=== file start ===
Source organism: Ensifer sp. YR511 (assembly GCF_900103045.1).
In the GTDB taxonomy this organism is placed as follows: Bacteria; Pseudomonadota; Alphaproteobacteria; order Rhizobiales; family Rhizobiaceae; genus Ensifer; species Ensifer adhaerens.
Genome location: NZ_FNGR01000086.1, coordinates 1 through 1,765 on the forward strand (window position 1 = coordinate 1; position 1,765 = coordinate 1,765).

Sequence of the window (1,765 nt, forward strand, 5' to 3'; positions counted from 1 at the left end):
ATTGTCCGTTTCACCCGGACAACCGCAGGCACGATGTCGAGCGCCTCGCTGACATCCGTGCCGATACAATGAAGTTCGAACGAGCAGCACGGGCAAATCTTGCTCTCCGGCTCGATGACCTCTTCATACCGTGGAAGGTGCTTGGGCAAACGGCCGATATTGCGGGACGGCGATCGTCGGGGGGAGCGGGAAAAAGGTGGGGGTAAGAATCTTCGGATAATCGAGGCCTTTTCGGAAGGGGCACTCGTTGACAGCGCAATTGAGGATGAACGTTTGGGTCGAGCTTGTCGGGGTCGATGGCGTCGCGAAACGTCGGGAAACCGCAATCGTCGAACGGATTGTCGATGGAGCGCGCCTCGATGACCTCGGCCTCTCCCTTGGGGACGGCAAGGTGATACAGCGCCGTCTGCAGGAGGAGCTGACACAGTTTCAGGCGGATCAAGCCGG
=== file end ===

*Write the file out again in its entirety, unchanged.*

Source organism: Ensifer sp. YR511 (assembly GCF_900103045.1).
In the GTDB taxonomy this organism is placed as follows: Bacteria; Pseudomonadota; Alphaproteobacteria; order Rhizobiales; family Rhizobiaceae; genus Ensifer; species Ensifer adhaerens.
Genome location: NZ_FNGR01000086.1, coordinates 1 through 1,765 on the forward strand (window position 1 = coordinate 1; position 1,765 = coordinate 1,765).

Sequence of the window (1,765 nt, forward strand, 5' to 3'; positions counted from 1 at the left end):
ATTGTCCGTTTCACCCGGACAACCGCAGGCACGATGTCGAGCGCCTCGCTGACATCCGTGCCGATACAATGAAGTTCGAACGAGCAGCACGGGCAAATCTTGCTCTCCGGCTCGATGACCTCTTCATACCGTGGAAGGTGCTTGGGCAAACGGCCGATATTGCGGGACGGCGATCGTCGGGGGGAGCGGGAAAAAGGTGGGGGTAAGAATCTTCGGATAATCGAGGCCTTTTCGGAAGGGGCACTCGTTGACAGCGCAATTGAGGATGAACGTTTGGGTCGAGCTTGTCGGGGTCGATGGCGTCGCGAAACGTCGGGAAACCGCAATCGTCGAACGGATTGTCGATGGAGCGCGCCTCGATGACCTCGGCCTCTCCCTTGGGGACGGCAAGGTGATACAGCGCCGTCTGCAGGAGGAGCTGACACAGTTTCAGGCGGATCAAGCCGG